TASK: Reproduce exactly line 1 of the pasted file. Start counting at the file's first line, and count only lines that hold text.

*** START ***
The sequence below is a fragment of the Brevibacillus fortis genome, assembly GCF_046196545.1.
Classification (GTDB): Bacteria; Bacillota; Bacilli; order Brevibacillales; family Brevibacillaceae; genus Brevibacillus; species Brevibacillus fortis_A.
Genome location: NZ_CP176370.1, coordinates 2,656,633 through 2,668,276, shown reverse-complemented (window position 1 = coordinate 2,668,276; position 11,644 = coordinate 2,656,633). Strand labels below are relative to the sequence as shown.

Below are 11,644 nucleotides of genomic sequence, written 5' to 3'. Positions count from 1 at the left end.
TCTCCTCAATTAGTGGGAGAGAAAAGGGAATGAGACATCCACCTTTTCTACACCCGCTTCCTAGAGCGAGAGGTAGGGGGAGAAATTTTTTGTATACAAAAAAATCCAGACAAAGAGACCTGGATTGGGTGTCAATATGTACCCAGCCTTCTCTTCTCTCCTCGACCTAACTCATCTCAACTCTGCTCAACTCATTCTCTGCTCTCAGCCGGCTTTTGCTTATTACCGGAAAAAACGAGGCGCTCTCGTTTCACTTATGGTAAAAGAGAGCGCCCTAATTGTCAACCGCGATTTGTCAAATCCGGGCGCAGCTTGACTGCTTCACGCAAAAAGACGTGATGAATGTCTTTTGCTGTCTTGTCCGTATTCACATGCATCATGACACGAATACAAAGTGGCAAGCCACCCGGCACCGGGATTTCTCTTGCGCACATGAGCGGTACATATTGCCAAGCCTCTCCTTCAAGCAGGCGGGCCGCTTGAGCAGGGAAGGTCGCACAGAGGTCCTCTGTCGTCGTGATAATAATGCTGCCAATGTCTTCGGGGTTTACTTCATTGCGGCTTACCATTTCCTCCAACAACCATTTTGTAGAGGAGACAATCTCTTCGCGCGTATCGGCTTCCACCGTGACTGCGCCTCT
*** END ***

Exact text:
The sequence below is a fragment of the Brevibacillus fortis genome, assembly GCF_046196545.1.